“I am your brother, Joseph…” and he wept loudly. No one is more relieved than Joseph. He can now see how God has worked through his life: “Do not be distressed, or angry with yourselves, because
you sold me here; for God sent me before you to preserve life… God sent me before you to preserve for you a remnant on earth, and to keep alive for you many survivors. So it was not you who sent me here, but God…” Later he will say: “Even though you intended to do harm to me, God intended it for good, in order to preserve a numerous people, as he is doing today.”

Joseph isn’t attributing his brothers’ actions to God. They’re responsible for what they did, but God was able to use those actions for God’s own purposes. The brothers devised evil, but God turned it
to good. God didn’t intend the harm that came to Joseph. Rather, God’s good intentions for us have the potential to be more powerful than our bad intentions towards one another. God takes the broken fragments of our lives and crafts a beautiful mosaic.

Joseph’s story is one of both challenge and hope. Challenge in that it reminds us that forgiveness and healing are part of our calling as God’s people. It’s at the heart of who God is, and when we offer forgiveness and healing, we reflect something of God. The hope is that these things can happen in even the most scarred and painful situations. We can move out of the dark prisons of pain, not by burying the hurt, but by facing it and choosing to both forgive and accept forgiveness. I wonder, what does that mean for you today. Take time now to be still and to allow Joseph’s story to connect with you story…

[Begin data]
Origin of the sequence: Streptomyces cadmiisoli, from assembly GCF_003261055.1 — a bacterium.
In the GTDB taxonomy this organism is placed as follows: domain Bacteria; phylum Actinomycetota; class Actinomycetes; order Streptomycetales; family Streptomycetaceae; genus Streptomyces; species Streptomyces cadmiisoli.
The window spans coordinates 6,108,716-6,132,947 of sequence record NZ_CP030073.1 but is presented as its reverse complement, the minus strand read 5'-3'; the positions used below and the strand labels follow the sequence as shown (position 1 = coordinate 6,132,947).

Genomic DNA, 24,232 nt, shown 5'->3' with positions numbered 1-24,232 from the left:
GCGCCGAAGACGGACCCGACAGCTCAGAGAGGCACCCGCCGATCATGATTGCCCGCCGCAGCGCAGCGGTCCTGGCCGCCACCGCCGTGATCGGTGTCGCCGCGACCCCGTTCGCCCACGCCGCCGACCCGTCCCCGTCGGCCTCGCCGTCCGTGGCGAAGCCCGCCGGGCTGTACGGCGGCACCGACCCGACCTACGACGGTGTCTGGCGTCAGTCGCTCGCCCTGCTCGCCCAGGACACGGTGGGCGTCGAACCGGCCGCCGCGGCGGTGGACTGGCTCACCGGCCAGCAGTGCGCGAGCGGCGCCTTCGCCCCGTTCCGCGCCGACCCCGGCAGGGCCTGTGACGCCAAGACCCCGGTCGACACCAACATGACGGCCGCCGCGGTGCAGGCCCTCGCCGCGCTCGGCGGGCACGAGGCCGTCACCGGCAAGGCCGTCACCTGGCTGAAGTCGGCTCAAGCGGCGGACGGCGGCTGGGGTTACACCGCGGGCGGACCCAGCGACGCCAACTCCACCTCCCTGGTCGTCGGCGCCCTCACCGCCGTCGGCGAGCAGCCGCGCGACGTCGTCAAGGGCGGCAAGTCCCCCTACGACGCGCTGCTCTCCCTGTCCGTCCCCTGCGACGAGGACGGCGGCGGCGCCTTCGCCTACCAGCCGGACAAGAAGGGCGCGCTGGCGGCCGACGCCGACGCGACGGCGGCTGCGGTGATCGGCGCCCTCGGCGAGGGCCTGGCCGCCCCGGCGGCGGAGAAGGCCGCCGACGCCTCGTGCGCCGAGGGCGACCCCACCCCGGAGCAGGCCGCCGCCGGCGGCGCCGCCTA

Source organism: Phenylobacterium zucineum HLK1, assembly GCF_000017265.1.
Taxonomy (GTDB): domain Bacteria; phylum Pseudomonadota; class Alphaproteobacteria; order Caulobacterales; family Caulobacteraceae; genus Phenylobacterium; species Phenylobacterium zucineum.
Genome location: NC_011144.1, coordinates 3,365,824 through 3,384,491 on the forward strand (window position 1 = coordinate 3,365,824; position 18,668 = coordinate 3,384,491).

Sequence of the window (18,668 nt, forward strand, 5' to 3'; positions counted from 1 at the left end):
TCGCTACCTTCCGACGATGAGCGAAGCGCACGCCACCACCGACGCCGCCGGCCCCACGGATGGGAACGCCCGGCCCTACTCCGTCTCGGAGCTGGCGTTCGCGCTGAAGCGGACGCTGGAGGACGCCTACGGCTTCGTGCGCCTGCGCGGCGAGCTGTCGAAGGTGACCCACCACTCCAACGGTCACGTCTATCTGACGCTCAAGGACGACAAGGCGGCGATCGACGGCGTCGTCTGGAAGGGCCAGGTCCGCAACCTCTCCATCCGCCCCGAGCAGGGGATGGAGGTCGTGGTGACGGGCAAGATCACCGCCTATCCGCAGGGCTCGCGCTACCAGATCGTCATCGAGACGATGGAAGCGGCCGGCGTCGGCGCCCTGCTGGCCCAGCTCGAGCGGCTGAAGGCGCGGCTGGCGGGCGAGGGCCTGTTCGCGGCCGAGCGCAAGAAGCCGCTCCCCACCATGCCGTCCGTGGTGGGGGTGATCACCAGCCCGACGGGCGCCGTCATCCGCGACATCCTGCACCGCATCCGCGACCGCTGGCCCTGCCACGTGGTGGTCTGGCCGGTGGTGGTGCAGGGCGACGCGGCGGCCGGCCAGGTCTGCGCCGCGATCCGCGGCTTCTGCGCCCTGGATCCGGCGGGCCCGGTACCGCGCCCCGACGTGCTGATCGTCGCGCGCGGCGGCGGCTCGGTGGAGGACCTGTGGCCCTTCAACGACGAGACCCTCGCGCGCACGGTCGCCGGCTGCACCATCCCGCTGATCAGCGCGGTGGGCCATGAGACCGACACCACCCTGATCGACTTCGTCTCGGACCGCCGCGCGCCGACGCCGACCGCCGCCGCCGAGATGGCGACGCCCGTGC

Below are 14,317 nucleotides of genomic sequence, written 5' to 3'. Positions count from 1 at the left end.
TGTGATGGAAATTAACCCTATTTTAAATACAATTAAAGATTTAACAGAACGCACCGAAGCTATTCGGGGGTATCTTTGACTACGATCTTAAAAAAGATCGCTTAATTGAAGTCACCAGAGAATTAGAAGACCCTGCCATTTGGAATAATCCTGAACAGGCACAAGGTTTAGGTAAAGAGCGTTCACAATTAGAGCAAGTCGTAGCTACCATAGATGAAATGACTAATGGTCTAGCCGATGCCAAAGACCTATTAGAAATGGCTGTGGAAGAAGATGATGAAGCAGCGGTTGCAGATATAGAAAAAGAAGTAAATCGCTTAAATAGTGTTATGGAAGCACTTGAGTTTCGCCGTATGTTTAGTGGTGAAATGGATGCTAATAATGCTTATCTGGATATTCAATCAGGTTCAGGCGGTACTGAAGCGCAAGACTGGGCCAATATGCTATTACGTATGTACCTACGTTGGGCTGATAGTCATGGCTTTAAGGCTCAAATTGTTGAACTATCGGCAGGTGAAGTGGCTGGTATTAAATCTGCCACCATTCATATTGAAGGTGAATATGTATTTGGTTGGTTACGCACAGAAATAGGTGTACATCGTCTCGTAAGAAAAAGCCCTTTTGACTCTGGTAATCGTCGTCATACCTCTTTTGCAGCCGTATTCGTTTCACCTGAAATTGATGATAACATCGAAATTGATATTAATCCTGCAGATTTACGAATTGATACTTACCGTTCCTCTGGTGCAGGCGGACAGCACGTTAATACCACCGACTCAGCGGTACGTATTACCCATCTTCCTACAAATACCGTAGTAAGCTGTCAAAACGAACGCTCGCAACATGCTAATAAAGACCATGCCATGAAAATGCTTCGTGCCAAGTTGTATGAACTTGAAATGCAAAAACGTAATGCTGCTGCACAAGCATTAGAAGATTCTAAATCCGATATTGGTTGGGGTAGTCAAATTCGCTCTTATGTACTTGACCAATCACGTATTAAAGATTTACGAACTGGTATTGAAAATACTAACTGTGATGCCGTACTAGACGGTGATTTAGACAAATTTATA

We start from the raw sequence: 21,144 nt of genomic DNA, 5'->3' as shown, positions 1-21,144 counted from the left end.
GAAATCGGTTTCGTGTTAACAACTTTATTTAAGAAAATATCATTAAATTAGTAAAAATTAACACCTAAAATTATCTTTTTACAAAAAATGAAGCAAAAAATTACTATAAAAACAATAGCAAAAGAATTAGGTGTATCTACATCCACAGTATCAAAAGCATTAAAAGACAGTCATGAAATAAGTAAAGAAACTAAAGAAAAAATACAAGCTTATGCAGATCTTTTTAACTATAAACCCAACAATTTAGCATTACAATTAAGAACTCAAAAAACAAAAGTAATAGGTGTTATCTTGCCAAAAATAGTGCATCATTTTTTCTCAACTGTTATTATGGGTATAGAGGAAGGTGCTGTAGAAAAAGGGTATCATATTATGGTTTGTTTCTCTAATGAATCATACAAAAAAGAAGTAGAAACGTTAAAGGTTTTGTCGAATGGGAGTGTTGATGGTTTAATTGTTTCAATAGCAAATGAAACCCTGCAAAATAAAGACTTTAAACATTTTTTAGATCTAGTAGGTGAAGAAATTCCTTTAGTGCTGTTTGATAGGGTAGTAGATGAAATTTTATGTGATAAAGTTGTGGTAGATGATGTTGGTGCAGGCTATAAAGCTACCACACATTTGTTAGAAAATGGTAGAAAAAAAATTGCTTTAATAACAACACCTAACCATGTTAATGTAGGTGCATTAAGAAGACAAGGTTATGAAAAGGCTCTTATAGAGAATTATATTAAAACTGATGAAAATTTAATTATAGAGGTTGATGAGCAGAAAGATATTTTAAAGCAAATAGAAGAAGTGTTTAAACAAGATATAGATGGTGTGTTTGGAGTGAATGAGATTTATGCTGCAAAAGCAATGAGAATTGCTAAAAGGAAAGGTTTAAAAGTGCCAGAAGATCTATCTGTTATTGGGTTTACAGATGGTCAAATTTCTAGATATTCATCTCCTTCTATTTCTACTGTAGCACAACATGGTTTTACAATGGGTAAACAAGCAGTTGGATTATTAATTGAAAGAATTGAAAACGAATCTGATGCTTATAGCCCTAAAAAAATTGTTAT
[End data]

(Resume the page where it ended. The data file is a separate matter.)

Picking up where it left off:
Alister Hendery
St Matthew’s, Hastings – 16.8.2020

Reflective hymn of praise:

– you can follow this by clicking on this link:

Make me a channel of your peace.
Where there is hatred let me bring your love;
Where there is injury your pardon, Lord;
And where there’s doubt true faith in you.

Oh, Master grant that I may never seek
So much to be consoled as to console;
To be understood as to understand;
To be loved as to love with all my soul.
Make me a channel of your peace.
Where there’s despair in life let me bring hope;
Where there is darkness, only light;
And where there’s sadness, ever joy.


Make me a channel of your peace.
It is in pardoning that we are pardoned;
In giving to all men that we receive;
And in dying that we’re born to eternal life.



Make your ways known upon earth, O God,
your saving power among all peoples.

Renew your Church in holiness,
and help us to serve you with joy.

Guide the leaders of this and every nation,
that justice may prevail throughout the world.

Let not the needy, O God, be forgotten,
nor the hope of the poor be taken away.

Make us instruments of your peace,
and let your glory be over all the earth.

Holy and everliving God,
by your power we are created
and by your love we are redeemed;
guide and strengthen us by your Spirit,
that we may give ourselves to your service,
and live each day in love to one another and to you,
through Jesus Christ our Lord. Amen.

In darkness and in light,
in trouble and in joy,
help us, heavenly Father,
to trust your love,
to serve your purpose,
and to praise your name,
through Jesus Christ our Lord. Amen.

As Christ has taught us, we pray

Our Father in heaven,
   hallowed be your name,
   your kingdom come,
   your will be done,
       on earth as in heaven.
Give us today our daily bread.
Forgive us our sins
   as we forgive those who sin against us.
Save us from the time of trial
   and deliver us from evil.
For the kingdom, the power, and the glory are yours    now and for ever.    Amen. 

The God of hope fill us with all joy and peace in believing.

The grace of our Lord Jesus Christ,
and the love of God,
and the fellowship of the Holy Spirit
be with us all.   Amen.


Our St Matthew’s website is being updated regularly:

Also our St Matthew’s Facebook


The Rev’d Alister Hendery: 021 742 434

Parish Office (Tracey at home):  06 878 9476

~ This copyright material is taken from A New Zealand Prayer Book / He Karakia Mihinare o Aotearoa, © Anglican Church in Aotearoa, New Zealand and Polynesia and is used in accordance with regulations.